Is This the Last Smartphone You’ll Ever Need?

A Dutch designer has come up with a smartphone design that allows every essential function to be easily upgradeable

Designer Dave Hakkens
Designer Dave Hakkens bills Phonebloks, his concept for a new smartphone, as “a phone worth keeping.” Image courtesy of Phonebloks

Dutch designer Dave Hakkens has a novel idea for a smartphone that can change your life. Yeah, we’ve all heard these kinds of proclamations before, but what really sets his device apart is that it has the potential to be the last one you’ll ever need.

The phone doesn’t tout any radically futuristic features or even specs that are vastly superior to anything else already out on the market. The secret sauce is in the way that Hakkens re-imagines the phone—each important functional component is a separate modular block that can be added to or removed from the device. By allowing the various parts, such as the speakers, camera and processor to be easily swappable, owners can upgrade different features of their phone individually without ever having to purchase a new one. In essence, Hakken’s Phonebloks was conceived to be future-proof.

Hakkens came up with Phonebloks as a way to cut down on the ever-rising pile of non-biodegradable phones and other electronic products consumers are habitually discarding in favor of newer versions. Globally, the problem is referred to as e-waste and statistics complied by the Earth Day Network, a consortium of environment NGOs and activists, show that Americans generate about 50 million tons of e-waste each year and 75 percent of the junk sits in landfills.

But beyond environmental benefits, there are other significant advantages. Consumers would, of course, save money, since they’d no longer feel the need to replace whatever they’re using with a newer, more advanced model every couple of years. They’ll also be able to choose which upgraded features they want without sacrificing other important functions. For instance, some phones may sport a high-end megapixel camera as its strong suit, but may fall short on battery life or vice-versa. In this case, you can opt for upgraded versions of both.


To drum up support, Hakkens listed his Phonebloks idea on the crowdsourcing platform Thunderclap, which unlike Kickstarter, isn’t dedicated to raising funding but rather to spread a message through the backing of the masses. So far, the Phonenbloks project has garnered 889,731 supporters as well as a celebrity endorsement from actor Elijah Wood. But, not too soon after Hakkens injected his idea into the social media sphere, a number of tech experts jumped to question its feasibility.

To Hakkens’ credit, the idea makes a lot of sense, at least in theory. Smartphones are often thought of as powerful handheld computers and enthusiasts have always had the option to upgrade and even build their own PCs. The Phonebloks concept merely applies the same approach and simplifies the complicated process of swapping out parts and particular functions into a simple framework that anyone can put together, like Lego building blocks.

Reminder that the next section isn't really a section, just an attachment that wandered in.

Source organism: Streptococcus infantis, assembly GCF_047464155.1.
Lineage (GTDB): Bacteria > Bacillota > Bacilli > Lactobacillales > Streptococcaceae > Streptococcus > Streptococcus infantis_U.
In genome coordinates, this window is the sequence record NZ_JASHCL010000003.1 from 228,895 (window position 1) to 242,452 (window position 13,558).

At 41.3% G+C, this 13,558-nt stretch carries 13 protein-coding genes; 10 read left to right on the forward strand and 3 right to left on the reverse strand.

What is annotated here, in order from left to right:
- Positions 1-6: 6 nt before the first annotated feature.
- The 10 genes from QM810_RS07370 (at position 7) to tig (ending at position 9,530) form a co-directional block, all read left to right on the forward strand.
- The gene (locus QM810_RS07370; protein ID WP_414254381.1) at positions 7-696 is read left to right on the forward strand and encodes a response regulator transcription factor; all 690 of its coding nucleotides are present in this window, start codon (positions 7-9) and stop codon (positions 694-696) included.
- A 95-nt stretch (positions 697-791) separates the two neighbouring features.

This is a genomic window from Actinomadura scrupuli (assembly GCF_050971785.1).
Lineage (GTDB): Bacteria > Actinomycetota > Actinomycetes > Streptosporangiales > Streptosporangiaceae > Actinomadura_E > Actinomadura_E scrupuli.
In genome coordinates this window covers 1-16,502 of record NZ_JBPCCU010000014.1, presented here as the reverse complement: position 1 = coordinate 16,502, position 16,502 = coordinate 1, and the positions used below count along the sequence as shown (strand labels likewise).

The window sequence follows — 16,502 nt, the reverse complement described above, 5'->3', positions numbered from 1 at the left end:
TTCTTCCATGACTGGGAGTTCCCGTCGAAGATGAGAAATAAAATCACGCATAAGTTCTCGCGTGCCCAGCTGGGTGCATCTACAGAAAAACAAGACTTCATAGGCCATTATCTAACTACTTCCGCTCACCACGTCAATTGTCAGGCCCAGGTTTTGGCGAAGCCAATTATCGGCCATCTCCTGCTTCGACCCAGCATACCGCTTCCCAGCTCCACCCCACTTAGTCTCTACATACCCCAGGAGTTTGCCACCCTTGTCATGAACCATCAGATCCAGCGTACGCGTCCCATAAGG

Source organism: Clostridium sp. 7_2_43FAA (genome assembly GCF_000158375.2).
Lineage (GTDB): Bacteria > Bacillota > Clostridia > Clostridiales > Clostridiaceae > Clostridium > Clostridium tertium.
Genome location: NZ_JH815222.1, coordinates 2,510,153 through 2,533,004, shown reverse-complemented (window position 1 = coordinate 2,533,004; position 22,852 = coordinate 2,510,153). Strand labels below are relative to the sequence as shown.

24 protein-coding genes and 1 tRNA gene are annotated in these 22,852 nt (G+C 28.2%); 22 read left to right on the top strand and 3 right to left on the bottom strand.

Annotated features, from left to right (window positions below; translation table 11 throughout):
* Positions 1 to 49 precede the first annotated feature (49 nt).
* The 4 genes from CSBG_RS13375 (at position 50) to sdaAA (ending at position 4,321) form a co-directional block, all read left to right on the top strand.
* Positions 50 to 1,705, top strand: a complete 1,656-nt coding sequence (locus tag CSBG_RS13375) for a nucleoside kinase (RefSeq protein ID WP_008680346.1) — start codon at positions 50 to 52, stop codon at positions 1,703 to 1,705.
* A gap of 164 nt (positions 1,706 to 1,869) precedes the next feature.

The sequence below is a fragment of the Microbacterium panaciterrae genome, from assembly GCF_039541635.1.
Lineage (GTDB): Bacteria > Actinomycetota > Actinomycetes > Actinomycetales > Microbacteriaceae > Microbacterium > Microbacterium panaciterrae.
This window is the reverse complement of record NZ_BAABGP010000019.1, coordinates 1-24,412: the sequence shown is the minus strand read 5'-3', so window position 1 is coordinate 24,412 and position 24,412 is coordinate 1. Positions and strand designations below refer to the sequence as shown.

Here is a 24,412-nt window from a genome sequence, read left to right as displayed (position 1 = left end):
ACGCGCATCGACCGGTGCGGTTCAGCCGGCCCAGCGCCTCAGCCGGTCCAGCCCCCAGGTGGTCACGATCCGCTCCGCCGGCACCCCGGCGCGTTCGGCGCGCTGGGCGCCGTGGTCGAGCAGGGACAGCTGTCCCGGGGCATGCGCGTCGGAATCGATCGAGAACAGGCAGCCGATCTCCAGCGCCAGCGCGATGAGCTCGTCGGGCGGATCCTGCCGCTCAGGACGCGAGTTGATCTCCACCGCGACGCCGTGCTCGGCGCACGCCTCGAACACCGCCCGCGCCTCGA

Smartphones, however, are an entirely different animal. For instance, data circulates between various internal components at such a rapid speed that they work best when parts are integrated as much as possible. Open up one of the new models and you’ll find that the graphics, RAM and processor layered right on top of each other in a single chip. Separating these components would, in effect, severely slow down the phone’s systematic workings and drain the battery. John Brownlee of Fast Company’s Co.Design also points out that a modular phone would also mean a much heftier phone since each part would need to be encased and require an expensive built-in socket.

Even the father of the modern cell phone, inventor Martin Cooper, doesn’t see a viable future for Phonebloks. “The main reason that the Phoneblok will not hit the market is it will cost more, be bigger and heavier, and be less reliable,” he told CNN. “By the time it could be brought to market, the problem that engendered it will be gone.”

Yet, despite the onslaught of doubt, Hakkens is focused primarily on the first steps: to show that there’s a real demand for this type of technology.

“I set this up as a vision,” Hakkens told SmartPlanet. “I never had the intention of saying, ‘Next year we’ll launch Phonebloks.’ Because of the level of interest, I now have faith this is possible to set up.”

So while Phonebloks will likely never exist, the seed for such a notion has—at the very least—been planted.

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